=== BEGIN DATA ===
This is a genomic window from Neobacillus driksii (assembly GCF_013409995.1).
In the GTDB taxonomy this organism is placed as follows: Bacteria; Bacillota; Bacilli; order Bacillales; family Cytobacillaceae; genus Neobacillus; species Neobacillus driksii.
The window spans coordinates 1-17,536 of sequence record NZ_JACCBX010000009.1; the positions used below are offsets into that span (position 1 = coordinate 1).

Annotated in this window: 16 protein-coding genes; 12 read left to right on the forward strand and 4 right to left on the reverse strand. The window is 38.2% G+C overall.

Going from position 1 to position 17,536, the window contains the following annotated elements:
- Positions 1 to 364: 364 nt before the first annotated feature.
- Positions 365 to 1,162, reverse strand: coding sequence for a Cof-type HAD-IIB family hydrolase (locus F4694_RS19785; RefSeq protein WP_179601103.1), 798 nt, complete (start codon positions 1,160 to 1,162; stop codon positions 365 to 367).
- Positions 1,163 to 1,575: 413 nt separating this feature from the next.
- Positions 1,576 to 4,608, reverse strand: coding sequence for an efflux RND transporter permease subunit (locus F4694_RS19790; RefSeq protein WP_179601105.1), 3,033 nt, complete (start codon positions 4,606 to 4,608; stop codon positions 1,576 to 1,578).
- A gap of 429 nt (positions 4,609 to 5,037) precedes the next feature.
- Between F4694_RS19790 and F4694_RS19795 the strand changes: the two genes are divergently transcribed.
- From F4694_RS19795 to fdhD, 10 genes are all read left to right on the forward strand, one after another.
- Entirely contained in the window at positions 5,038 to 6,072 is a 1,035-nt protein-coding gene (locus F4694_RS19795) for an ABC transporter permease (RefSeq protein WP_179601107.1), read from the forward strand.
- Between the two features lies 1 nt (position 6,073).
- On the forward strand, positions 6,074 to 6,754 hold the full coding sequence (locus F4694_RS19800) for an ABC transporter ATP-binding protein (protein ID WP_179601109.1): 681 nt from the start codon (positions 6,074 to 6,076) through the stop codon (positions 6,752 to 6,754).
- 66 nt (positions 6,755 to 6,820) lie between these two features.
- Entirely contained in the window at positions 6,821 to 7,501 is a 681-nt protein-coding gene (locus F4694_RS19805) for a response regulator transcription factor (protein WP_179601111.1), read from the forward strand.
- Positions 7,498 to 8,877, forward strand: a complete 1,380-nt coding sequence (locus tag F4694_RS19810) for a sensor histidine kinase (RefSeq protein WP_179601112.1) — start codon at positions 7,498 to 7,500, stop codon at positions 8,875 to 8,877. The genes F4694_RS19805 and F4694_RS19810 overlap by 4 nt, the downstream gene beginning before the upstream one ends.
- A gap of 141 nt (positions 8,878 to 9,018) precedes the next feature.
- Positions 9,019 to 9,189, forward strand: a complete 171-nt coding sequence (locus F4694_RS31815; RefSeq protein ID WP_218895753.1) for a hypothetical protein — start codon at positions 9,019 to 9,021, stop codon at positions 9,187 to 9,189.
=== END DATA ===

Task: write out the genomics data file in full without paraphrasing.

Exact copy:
This is a genomic window from Neobacillus driksii (assembly GCF_013409995.1).
In the GTDB taxonomy this organism is placed as follows: Bacteria; Bacillota; Bacilli; order Bacillales; family Cytobacillaceae; genus Neobacillus; species Neobacillus driksii.
The window spans coordinates 1-17,536 of sequence record NZ_JACCBX010000009.1; the positions used below are offsets into that span (position 1 = coordinate 1).

Annotated in this window: 16 protein-coding genes; 12 read left to right on the forward strand and 4 right to left on the reverse strand. The window is 38.2% G+C overall.

Going from position 1 to position 17,536, the window contains the following annotated elements:
- Positions 1 to 364: 364 nt before the first annotated feature.
- Positions 365 to 1,162, reverse strand: coding sequence for a Cof-type HAD-IIB family hydrolase (locus F4694_RS19785; RefSeq protein WP_179601103.1), 798 nt, complete (start codon positions 1,160 to 1,162; stop codon positions 365 to 367).
- Positions 1,163 to 1,575: 413 nt separating this feature from the next.
- Positions 1,576 to 4,608, reverse strand: coding sequence for an efflux RND transporter permease subunit (locus F4694_RS19790; RefSeq protein WP_179601105.1), 3,033 nt, complete (start codon positions 4,606 to 4,608; stop codon positions 1,576 to 1,578).
- A gap of 429 nt (positions 4,609 to 5,037) precedes the next feature.
- Between F4694_RS19790 and F4694_RS19795 the strand changes: the two genes are divergently transcribed.
- From F4694_RS19795 to fdhD, 10 genes are all read left to right on the forward strand, one after another.
- Entirely contained in the window at positions 5,038 to 6,072 is a 1,035-nt protein-coding gene (locus F4694_RS19795) for an ABC transporter permease (RefSeq protein WP_179601107.1), read from the forward strand.
- Between the two features lies 1 nt (position 6,073).
- On the forward strand, positions 6,074 to 6,754 hold the full coding sequence (locus F4694_RS19800) for an ABC transporter ATP-binding protein (protein ID WP_179601109.1): 681 nt from the start codon (positions 6,074 to 6,076) through the stop codon (positions 6,752 to 6,754).
- 66 nt (positions 6,755 to 6,820) lie between these two features.
- Entirely contained in the window at positions 6,821 to 7,501 is a 681-nt protein-coding gene (locus F4694_RS19805) for a response regulator transcription factor (protein WP_179601111.1), read from the forward strand.
- Positions 7,498 to 8,877, forward strand: a complete 1,380-nt coding sequence (locus tag F4694_RS19810) for a sensor histidine kinase (RefSeq protein WP_179601112.1) — start codon at positions 7,498 to 7,500, stop codon at positions 8,875 to 8,877. The genes F4694_RS19805 and F4694_RS19810 overlap by 4 nt, the downstream gene beginning before the upstream one ends.
- A gap of 141 nt (positions 8,878 to 9,018) precedes the next feature.
- Positions 9,019 to 9,189, forward strand: a complete 171-nt coding sequence (locus F4694_RS31815; RefSeq protein ID WP_218895753.1) for a hypothetical protein — start codon at positions 9,019 to 9,021, stop codon at positions 9,187 to 9,189.